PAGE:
Jaylon Johnson

NFL Draft 2020: Chase Claypool, five other ideal Day 2 Raiders fits

NFL Draft 2020: Chase Claypool, five other ideal Day 2 Raiders fits

The 2020 NFL Draft is less than a week away, which means it's time to talk about fit. No, not if you'll still be able to squeeze into your jeans when the shelter-in-place is over, but which prospects will mesh the best with the Raiders' culture, scheme and roster construction.

We know the Silver and Black will be looking for elite talent with their two first-round draft picks. They are expected to fill their two most glaring needs first, wide receiver and cornerback. By now, you know all about CeeDee Lamb's ability to make people miss, Jerry Jeudy's route-running, Henry Ruggs' athleticism and CJ Henderson's elite coverage ability.

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But now we turn our attention to Day 2, where the Raiders currently own three third-round picks and nothing in the second. We've discussed the Day 2 options at receiver, cornerback and defensive tackles, as well as late-round sleepers with a singular elite skill.

Day 2 will be crucial for the Raiders. General manager Mike Mayock knows he should find three NFL starters in the third round if the Raiders keep those picks. There's a high probability the Raiders will try and pick up a second-round pick in some way. So, for the sake of this exercise, we are going to assume the Raiders will have found a second-round pick and still have at least two of their third-round selections.

Let's look at the best Day 2 fits for the Raiders.

Antoine Winfield, S, Minnesota

Winfield is a ballhawk, plain and simple.

The Minnesota product has great coverage instincts, versatility and tenacity. He's rising up draft boards, so he'll likely be out of the Raiders' range. But if they can find a way into the second round, they could find a good safety to pair with Johnathan Abram.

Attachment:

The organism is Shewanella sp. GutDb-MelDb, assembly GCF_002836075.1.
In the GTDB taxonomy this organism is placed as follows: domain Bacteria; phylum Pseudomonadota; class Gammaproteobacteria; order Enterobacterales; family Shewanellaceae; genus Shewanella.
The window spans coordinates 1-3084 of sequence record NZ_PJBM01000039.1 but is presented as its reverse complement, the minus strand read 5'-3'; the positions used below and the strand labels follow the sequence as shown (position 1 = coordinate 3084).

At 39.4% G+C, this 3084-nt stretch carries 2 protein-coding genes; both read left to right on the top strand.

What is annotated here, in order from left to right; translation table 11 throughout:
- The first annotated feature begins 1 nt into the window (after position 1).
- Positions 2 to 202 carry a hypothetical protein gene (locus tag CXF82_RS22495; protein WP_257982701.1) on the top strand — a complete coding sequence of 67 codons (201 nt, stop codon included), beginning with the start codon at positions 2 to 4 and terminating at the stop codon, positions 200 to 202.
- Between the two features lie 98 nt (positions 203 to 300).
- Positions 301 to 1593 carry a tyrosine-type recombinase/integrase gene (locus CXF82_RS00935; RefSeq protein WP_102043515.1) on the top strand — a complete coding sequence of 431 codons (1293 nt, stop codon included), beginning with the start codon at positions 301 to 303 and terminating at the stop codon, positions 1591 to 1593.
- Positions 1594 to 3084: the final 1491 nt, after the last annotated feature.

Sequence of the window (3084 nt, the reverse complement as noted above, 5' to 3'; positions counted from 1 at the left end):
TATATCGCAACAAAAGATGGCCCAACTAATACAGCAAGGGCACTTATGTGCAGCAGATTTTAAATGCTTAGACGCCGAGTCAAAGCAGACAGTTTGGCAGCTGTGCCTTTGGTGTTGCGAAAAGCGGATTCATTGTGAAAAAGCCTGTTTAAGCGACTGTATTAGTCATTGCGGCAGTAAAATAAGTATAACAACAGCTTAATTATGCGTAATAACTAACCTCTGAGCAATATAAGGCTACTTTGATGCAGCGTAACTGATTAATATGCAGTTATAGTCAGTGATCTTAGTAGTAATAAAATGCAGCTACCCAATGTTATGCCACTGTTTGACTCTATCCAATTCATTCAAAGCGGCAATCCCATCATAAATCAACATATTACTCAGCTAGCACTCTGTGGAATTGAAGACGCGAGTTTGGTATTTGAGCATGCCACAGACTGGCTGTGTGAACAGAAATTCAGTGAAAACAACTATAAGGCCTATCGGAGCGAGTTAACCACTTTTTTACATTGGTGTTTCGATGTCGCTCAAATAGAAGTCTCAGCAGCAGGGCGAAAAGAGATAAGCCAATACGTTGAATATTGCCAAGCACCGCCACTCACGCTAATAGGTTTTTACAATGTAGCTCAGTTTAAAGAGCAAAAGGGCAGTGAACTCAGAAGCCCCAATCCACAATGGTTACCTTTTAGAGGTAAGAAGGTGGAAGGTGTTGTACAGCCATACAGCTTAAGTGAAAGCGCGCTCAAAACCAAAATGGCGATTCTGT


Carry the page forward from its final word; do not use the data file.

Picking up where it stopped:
Chase Claypool, WR, Notre Dame

Let's get this one out of the way. My love of Chase Claypool is as well known as my affinity for chicken wings and an ice-cold IPA. (And we've got Raiders Insider Scott Bair on the train as well.)

Claypool is an athletic freak. A 6-foot-4, 238-pound robot who blistered a 4.42 40-yard dash at the combine.

He can be split out wide as a vertical threat or moved inside as a possession receiver in the slot. Versatility is the name of the game and coach Jon Gruden would love what he could draw up for Claypool.


Jaylon Johnson, CB, Utah

If Jaylon Johnson had to guess, he thinks the Raiders will draft him.

The 6-foot corner would be a great fit a Raiders' secondary that's in desperate need of another shutdown corner opposite Trayvon Mullen. Johnson is a good athlete with the mirroring skills and physicality to be a lockdown corner if he develops the right way.

The Raiders could go corner in Round 1, but if they trade back and address other needs first, Johnson would be a great fit.

Mock drafts have Johnson projected anywhere from No. 21 overall to the third round, so he could be gone by the time the Raiders pick but he's one to keep an eye on.


K'Von Wallace, S/CB, Clemson

Wallace played deep safety at Clemson but could routinely play the slot in the NFL.

Mayock and Jon Gruden's affinity for Clemson products is well known and Wallace would give the Raiders versatility in the secondary. He could play behind both Damarious Randall and Lamarcus Joyner in Year 1 and then transition into a starting role if either or both don't return.

His lack of length could hurt his draft value, but he fits what the Raiders want.


Raekwon Davis, DT, Alabama

The Raiders need to get stronger up the middle, and they have a player once thought to be a first-round talent fall into their lap.

Davis, 6-foot-7, 312 pounds, is an absolute load in the middle. He has the length, height and power to be a great run defender in the NFL. Davis burst onto the scene during his sophomore year at Alabama, but the production stagnated. He needs to work on his pass-rush plan and ability to create leverage, but all the tools are there.